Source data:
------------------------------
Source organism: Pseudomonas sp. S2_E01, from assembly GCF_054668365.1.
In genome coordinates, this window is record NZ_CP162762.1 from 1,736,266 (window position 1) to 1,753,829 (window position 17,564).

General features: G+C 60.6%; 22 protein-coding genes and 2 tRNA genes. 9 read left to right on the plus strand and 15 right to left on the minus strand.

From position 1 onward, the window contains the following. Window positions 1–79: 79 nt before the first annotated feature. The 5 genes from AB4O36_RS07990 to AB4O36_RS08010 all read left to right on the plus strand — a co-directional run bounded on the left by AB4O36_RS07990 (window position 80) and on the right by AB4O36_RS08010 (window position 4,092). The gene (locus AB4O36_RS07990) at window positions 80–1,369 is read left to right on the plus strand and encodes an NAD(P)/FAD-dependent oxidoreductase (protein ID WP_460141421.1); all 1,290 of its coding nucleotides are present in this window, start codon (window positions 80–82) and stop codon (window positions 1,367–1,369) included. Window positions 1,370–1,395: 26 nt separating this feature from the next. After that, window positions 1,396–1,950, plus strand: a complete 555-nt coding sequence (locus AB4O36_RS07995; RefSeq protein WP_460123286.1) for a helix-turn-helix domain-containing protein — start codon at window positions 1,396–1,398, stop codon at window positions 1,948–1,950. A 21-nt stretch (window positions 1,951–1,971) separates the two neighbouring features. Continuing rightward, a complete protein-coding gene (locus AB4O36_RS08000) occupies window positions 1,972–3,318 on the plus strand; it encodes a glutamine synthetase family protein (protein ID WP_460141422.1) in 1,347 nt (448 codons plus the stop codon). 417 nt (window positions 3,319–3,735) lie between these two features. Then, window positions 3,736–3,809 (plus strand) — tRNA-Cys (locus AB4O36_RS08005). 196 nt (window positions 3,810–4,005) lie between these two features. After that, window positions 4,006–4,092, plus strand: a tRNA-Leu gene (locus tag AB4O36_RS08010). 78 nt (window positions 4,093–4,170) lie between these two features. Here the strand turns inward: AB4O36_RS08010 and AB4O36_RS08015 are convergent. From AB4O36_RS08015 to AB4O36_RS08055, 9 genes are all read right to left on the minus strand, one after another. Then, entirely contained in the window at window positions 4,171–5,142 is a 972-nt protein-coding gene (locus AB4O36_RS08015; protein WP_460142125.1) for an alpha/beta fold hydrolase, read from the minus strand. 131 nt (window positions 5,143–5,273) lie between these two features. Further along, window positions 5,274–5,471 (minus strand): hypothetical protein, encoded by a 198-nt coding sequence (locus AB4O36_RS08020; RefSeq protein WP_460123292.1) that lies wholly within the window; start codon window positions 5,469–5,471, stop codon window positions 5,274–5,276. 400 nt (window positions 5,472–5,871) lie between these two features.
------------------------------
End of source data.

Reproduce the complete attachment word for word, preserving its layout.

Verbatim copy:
Source organism: Pseudomonas sp. S2_E01, from assembly GCF_054668365.1.
In genome coordinates, this window is record NZ_CP162762.1 from 1,736,266 (window position 1) to 1,753,829 (window position 17,564).

General features: G+C 60.6%; 22 protein-coding genes and 2 tRNA genes. 9 read left to right on the plus strand and 15 right to left on the minus strand.

From position 1 onward, the window contains the following. Window positions 1–79: 79 nt before the first annotated feature. The 5 genes from AB4O36_RS07990 to AB4O36_RS08010 all read left to right on the plus strand — a co-directional run bounded on the left by AB4O36_RS07990 (window position 80) and on the right by AB4O36_RS08010 (window position 4,092). The gene (locus AB4O36_RS07990) at window positions 80–1,369 is read left to right on the plus strand and encodes an NAD(P)/FAD-dependent oxidoreductase (protein ID WP_460141421.1); all 1,290 of its coding nucleotides are present in this window, start codon (window positions 80–82) and stop codon (window positions 1,367–1,369) included. Window positions 1,370–1,395: 26 nt separating this feature from the next. After that, window positions 1,396–1,950, plus strand: a complete 555-nt coding sequence (locus AB4O36_RS07995; RefSeq protein WP_460123286.1) for a helix-turn-helix domain-containing protein — start codon at window positions 1,396–1,398, stop codon at window positions 1,948–1,950. A 21-nt stretch (window positions 1,951–1,971) separates the two neighbouring features. Continuing rightward, a complete protein-coding gene (locus AB4O36_RS08000) occupies window positions 1,972–3,318 on the plus strand; it encodes a glutamine synthetase family protein (protein ID WP_460141422.1) in 1,347 nt (448 codons plus the stop codon). 417 nt (window positions 3,319–3,735) lie between these two features. Then, window positions 3,736–3,809 (plus strand) — tRNA-Cys (locus AB4O36_RS08005). 196 nt (window positions 3,810–4,005) lie between these two features. After that, window positions 4,006–4,092, plus strand: a tRNA-Leu gene (locus tag AB4O36_RS08010). 78 nt (window positions 4,093–4,170) lie between these two features. Here the strand turns inward: AB4O36_RS08010 and AB4O36_RS08015 are convergent. From AB4O36_RS08015 to AB4O36_RS08055, 9 genes are all read right to left on the minus strand, one after another. Then, entirely contained in the window at window positions 4,171–5,142 is a 972-nt protein-coding gene (locus AB4O36_RS08015; protein WP_460142125.1) for an alpha/beta fold hydrolase, read from the minus strand. 131 nt (window positions 5,143–5,273) lie between these two features. Further along, window positions 5,274–5,471 (minus strand): hypothetical protein, encoded by a 198-nt coding sequence (locus AB4O36_RS08020; RefSeq protein WP_460123292.1) that lies wholly within the window; start codon window positions 5,469–5,471, stop codon window positions 5,274–5,276. 400 nt (window positions 5,472–5,871) lie between these two features.